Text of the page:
It's also possible for a driver to be convicted of a DWI based solely on BAC, called a "per se DWI." A driver with a BAC above a certain threshold can also be guilty of DWI without having to prove actual intoxication. This limit is set at .08% for most drivers and .04% for commercial vehicle operators.
The fact that a person was prescribed the ingested drugs is not a defense to a DWI charge. In fact, even legal substances like sleeping medication and muscle relaxers can lead to intoxication and a DWI conviction.
The penalties for a DWI in Texas are set by statute and depend primarily on the number of prior offenses the driver has. In Texas, all DWI convictions within the driver's lifetime are considered prior offenses.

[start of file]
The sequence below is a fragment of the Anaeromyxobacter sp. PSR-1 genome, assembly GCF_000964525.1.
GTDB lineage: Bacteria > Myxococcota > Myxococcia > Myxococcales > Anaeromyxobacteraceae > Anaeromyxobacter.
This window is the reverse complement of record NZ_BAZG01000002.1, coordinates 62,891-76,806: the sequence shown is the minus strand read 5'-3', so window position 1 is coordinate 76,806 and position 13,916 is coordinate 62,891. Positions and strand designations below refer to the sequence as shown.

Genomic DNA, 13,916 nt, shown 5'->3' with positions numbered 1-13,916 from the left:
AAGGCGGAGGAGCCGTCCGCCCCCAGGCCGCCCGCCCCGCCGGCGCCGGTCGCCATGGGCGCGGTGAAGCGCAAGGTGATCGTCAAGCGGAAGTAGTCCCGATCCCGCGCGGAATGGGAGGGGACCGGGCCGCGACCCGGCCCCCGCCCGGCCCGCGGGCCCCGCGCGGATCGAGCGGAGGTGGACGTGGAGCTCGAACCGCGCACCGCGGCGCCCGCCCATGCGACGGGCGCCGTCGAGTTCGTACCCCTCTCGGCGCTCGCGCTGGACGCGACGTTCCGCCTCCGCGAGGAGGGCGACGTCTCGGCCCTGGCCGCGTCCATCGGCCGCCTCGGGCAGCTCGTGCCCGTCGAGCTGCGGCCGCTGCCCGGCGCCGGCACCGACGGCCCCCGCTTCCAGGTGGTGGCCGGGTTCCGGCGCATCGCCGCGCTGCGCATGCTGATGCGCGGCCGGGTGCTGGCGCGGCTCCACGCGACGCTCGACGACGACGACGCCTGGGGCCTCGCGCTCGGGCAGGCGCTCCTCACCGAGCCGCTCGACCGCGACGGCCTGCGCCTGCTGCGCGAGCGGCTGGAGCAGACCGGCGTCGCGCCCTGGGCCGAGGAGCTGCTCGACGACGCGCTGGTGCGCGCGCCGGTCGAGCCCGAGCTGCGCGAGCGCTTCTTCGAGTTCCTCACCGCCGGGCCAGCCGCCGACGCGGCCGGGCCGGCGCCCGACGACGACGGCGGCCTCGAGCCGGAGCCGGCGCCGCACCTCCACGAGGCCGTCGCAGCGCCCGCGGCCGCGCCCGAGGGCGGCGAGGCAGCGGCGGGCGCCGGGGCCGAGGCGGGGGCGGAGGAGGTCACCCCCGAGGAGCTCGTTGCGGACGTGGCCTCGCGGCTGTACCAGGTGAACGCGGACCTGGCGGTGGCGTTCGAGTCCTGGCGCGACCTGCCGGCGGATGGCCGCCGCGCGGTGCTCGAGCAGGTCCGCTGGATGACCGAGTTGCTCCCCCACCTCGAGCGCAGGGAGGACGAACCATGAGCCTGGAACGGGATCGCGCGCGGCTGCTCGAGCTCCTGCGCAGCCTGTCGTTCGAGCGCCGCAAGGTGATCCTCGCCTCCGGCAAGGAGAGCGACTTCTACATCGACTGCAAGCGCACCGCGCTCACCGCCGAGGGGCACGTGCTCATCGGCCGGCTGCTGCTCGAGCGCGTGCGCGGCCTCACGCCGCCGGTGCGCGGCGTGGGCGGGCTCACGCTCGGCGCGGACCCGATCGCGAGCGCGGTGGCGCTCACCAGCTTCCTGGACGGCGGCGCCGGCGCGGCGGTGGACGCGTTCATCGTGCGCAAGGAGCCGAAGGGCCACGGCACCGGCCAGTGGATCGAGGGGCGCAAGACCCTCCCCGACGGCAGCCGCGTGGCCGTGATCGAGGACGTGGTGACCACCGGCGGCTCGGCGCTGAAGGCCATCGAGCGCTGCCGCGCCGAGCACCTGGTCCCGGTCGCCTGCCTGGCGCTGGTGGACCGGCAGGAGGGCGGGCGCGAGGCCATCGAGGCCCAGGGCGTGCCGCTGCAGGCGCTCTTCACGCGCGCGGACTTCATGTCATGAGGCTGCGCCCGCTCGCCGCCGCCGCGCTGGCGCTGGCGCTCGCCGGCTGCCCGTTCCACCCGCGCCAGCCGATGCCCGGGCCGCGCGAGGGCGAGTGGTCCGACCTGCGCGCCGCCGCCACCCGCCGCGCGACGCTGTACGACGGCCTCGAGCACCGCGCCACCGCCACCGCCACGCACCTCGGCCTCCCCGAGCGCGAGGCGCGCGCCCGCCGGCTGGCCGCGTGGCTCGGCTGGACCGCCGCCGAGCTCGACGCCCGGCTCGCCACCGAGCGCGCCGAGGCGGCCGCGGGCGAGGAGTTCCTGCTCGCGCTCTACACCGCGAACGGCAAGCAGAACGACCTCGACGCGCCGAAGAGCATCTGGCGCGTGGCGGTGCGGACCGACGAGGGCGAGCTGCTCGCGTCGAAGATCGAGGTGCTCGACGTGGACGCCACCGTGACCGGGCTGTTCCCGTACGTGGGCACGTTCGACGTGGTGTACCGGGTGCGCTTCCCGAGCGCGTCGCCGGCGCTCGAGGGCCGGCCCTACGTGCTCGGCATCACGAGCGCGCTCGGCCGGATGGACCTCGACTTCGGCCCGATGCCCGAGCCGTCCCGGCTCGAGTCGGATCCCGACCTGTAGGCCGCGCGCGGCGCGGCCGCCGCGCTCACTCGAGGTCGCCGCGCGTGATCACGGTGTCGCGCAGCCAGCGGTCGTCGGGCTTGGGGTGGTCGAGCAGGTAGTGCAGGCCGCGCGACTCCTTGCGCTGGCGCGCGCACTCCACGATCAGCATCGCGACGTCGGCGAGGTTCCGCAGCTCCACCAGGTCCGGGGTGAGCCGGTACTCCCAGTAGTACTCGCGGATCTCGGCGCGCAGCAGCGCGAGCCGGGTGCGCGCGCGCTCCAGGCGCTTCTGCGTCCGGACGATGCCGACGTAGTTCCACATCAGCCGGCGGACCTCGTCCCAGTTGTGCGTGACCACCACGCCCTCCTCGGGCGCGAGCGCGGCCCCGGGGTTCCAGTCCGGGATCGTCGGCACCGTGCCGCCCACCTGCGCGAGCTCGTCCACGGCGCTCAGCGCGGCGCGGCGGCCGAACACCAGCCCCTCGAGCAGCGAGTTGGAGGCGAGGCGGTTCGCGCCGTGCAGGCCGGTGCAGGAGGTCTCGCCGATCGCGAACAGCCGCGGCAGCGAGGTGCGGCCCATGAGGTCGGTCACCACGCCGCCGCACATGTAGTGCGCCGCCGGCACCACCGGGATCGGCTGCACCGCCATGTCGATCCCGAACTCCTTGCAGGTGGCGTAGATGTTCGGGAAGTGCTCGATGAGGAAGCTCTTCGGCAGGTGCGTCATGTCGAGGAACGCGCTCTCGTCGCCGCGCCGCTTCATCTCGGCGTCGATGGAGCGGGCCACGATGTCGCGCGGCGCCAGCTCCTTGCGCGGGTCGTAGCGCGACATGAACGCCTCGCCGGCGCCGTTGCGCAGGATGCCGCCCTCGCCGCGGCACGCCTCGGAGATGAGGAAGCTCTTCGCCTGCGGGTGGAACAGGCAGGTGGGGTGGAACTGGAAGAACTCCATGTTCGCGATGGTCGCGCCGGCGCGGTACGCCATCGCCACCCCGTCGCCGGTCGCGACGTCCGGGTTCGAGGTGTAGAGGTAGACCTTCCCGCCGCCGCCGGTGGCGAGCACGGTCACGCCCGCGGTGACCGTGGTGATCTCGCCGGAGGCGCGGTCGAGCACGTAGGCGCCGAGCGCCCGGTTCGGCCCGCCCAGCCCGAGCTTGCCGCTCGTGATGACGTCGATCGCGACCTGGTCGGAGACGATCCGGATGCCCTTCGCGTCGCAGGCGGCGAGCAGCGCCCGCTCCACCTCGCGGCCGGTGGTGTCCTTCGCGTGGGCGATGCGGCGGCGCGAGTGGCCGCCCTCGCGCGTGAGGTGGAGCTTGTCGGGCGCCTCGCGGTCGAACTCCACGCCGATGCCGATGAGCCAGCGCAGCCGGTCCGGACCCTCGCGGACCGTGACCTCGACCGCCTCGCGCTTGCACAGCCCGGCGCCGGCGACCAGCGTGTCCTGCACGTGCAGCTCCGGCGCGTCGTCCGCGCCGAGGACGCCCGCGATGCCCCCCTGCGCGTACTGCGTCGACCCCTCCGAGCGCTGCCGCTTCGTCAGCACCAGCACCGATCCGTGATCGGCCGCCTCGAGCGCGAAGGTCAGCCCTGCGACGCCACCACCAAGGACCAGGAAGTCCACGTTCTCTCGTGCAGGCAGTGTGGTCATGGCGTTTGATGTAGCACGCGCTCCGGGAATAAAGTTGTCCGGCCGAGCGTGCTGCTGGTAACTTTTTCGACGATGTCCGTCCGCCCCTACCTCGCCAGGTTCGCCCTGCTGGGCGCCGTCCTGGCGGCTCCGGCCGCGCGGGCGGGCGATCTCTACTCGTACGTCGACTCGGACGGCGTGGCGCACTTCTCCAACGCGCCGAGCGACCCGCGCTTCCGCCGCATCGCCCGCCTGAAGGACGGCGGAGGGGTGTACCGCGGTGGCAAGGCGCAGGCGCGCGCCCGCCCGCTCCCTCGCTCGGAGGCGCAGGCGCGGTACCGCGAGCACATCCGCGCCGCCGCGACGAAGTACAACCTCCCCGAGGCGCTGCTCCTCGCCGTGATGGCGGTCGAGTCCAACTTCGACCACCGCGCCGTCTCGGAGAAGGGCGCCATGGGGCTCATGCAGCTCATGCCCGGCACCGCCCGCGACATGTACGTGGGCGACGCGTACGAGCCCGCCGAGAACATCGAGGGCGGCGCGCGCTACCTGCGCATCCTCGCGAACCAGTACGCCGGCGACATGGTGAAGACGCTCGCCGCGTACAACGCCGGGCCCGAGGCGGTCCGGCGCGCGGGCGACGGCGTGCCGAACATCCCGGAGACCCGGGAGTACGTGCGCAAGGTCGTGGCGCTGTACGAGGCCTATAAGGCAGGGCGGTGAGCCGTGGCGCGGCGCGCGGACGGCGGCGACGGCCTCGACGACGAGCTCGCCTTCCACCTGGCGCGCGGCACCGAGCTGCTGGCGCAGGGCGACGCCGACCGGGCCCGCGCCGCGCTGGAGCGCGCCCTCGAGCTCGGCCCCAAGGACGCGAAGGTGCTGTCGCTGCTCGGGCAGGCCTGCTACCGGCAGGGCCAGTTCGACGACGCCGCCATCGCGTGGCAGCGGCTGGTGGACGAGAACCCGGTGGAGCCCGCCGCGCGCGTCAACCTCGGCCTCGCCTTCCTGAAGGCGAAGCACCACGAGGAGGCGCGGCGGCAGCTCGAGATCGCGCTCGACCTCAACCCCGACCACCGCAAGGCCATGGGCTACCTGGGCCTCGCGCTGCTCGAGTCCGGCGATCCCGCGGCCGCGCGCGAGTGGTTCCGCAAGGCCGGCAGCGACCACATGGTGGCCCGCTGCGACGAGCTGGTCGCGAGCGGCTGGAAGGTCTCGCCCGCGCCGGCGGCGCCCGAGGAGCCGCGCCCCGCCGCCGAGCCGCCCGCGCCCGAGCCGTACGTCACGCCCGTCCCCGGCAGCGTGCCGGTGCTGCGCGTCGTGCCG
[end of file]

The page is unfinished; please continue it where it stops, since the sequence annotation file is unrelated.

Generally, first and second DWI convictions are misdemeanors. The chart below outlines the range of jail time and fines for a first and second DWI conviction in Texas.
72 hours to six months
30 days to 12 months
Up to $2,000
Up to $4,000
After the offender serves at least three days in jail, the judge will generally place the offender on probation for six months to two years. During probation, the offender is often required to complete certain tasks such as monitored sobriety, random drug testing, attendance at a victim impact panel, and community service.
As part of probation, offenders are also required to complete an alcohol awareness program approved by the state. This program might include substance abuse education classes or inpatient treatment. The judge can also order that the driver's license be suspended until all treatment is completed.
Many factors, including having minor passengers, an excessive BAC, or an open container can lead to increased penalties.
An impaired driver with a passenger under the age of 15 can be charged with a felony. A conviction carries 180 days to two years in prison and up to $10,000 in fines.